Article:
When a system that is not alive is isolated or placed in a uniform environment, all motion usually comes to a standstill very soon as a result of various kinds of friction; differences of electric or chemical potential are equalized, substances which tend to form a chemical compound do so, temperature becomes uniform by heat conduction. After that the whole system fades away into a dead, inert lump of matter. A permanent state is reached, in which no observable events occur. The physicist calls this the state of thermodynamical equilibrium, or of 'maximum entropy'. Practically, a state of this kind is usually reached very rapidly. Theoretically, it is very often not yet an absolute equilibrium, not yet the true maximum of entropy. But then the final approach to equilibrium is very slow. It could take anything between hours, years, centuries,...

To give an example - one in which the approach is still fairly rapid: if a glass filled with pure water and a second one filled with sugared water are placed together in a hermetically closed case at constant temperature, it appears at first that nothing happens, and the impression of complete equilibrium is created.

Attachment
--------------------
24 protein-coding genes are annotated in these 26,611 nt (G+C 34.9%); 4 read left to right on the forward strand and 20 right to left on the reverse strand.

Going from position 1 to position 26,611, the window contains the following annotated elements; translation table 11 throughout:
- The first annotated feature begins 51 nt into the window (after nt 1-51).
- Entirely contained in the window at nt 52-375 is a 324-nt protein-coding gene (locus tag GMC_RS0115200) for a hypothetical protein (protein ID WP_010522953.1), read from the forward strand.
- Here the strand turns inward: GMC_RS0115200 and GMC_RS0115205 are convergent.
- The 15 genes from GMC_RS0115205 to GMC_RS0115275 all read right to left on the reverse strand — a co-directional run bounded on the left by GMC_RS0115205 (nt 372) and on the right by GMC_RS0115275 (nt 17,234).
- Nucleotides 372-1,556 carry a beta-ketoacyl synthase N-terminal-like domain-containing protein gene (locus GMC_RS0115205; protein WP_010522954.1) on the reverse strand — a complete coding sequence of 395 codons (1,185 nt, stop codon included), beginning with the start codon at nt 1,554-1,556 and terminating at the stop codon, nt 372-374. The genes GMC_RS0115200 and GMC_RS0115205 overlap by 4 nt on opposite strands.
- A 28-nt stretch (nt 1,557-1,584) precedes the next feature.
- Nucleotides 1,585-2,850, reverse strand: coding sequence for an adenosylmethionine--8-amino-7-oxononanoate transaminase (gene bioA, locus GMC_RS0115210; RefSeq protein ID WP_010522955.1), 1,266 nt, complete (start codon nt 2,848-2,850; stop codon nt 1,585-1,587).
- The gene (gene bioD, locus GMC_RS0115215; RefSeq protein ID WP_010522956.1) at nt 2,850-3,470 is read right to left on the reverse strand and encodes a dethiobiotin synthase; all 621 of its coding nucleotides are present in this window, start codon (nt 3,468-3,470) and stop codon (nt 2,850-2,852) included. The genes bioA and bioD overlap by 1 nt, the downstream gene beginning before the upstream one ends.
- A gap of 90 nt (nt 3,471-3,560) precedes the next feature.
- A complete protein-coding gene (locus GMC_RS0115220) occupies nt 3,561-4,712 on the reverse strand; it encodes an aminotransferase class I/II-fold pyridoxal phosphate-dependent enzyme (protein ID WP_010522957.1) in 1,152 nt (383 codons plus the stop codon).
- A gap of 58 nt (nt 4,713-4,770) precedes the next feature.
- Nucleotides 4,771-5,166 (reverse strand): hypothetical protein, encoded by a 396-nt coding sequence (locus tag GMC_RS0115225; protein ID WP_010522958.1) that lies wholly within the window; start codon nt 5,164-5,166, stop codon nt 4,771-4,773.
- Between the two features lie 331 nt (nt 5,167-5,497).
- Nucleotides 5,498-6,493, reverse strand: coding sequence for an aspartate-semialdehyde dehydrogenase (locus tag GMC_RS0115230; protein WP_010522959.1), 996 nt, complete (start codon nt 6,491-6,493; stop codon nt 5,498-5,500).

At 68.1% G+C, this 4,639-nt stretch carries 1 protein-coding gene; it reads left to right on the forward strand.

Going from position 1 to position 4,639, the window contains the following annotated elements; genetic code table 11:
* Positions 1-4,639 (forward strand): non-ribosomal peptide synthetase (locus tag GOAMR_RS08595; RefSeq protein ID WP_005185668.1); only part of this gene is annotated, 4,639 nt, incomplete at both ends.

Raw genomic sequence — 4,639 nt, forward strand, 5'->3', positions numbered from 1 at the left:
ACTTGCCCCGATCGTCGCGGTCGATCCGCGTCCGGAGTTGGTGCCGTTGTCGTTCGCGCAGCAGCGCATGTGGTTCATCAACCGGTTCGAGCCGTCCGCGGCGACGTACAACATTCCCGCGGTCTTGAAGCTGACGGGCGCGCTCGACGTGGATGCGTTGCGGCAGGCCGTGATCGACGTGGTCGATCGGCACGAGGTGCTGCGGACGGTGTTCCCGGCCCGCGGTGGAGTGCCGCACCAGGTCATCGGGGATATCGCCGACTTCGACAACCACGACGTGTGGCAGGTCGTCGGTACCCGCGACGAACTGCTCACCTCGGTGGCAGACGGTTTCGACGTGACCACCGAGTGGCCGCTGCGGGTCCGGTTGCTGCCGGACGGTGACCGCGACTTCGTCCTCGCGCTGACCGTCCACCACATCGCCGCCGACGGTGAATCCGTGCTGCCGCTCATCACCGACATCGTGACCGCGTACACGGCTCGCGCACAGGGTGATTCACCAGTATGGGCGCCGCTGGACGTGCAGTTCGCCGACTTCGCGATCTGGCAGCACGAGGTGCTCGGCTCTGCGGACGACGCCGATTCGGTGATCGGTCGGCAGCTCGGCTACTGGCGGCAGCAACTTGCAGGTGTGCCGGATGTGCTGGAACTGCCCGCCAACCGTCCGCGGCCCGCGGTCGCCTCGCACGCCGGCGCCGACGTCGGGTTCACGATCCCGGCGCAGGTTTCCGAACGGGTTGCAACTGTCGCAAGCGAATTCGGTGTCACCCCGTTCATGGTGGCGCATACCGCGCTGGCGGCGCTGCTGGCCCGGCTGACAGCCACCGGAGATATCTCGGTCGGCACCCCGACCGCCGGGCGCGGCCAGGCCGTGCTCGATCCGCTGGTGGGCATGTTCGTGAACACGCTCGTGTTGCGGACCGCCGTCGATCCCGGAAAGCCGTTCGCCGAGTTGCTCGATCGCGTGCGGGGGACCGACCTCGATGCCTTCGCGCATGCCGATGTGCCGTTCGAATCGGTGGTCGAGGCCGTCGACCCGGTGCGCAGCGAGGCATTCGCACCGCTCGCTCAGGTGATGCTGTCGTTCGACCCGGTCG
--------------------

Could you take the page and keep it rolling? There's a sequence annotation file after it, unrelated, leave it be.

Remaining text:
But after a day or so it is noticed that the pure water, owing to its higher vapour pressure, slowly evaporates and condenses on the solution. The latter overflows. Only after the pure water has totally evaporated has the sugar reached its aim of being equally distributed among all the liquid water available.

These ultimate slow approaches to equilibrium could never be mistaken for life, and we may disregard them here. I have referred to them in order to clear myself of a charge of inaccuracy.

To paraphrase these concepts - Life therefore appears to be a revolt against the rules of Nature. Life is a paradox …. The most basic rule of inanimate nature is that it tends toward equilibrium which is at the maximum of entropy (i.e. disorder) and the minimum of free energy. Life goes against this trend …..the main characteristic of life is that it tends to decrease its entropy. (builds and maintains structure and order).

It also tends to increase its free energy. Maximum entropy means complete randomness, disorder. Life is made possible by order structure, a pattern, which is the opposite of entropy. This pattern is our chief possession, it was developed over billions of years. The main aim of our individual existence is its conservation and transmission.”

How does the living organism avoid decay?

The obvious answer is: By eating, drinking, breathing and (in the case of plants) assimilating. The technical term is metabolism. What then is that precious something contained in our food which keeps us from death? That is easily answered. Every process, event, happening - call it what you will; in a word, everything that is going on in Nature means an increase of the entropy of the part of the world where it is going on. Thus a living organism continually increases its entropy - or, as you may say, produces positive entropy - and thus tends to approach the dangerous state of maximum entropy, which is death. It can only keep aloof from it, i.e. alive, by continually drawing from its environment negative entropy.What an organism feeds upon is negative entropy.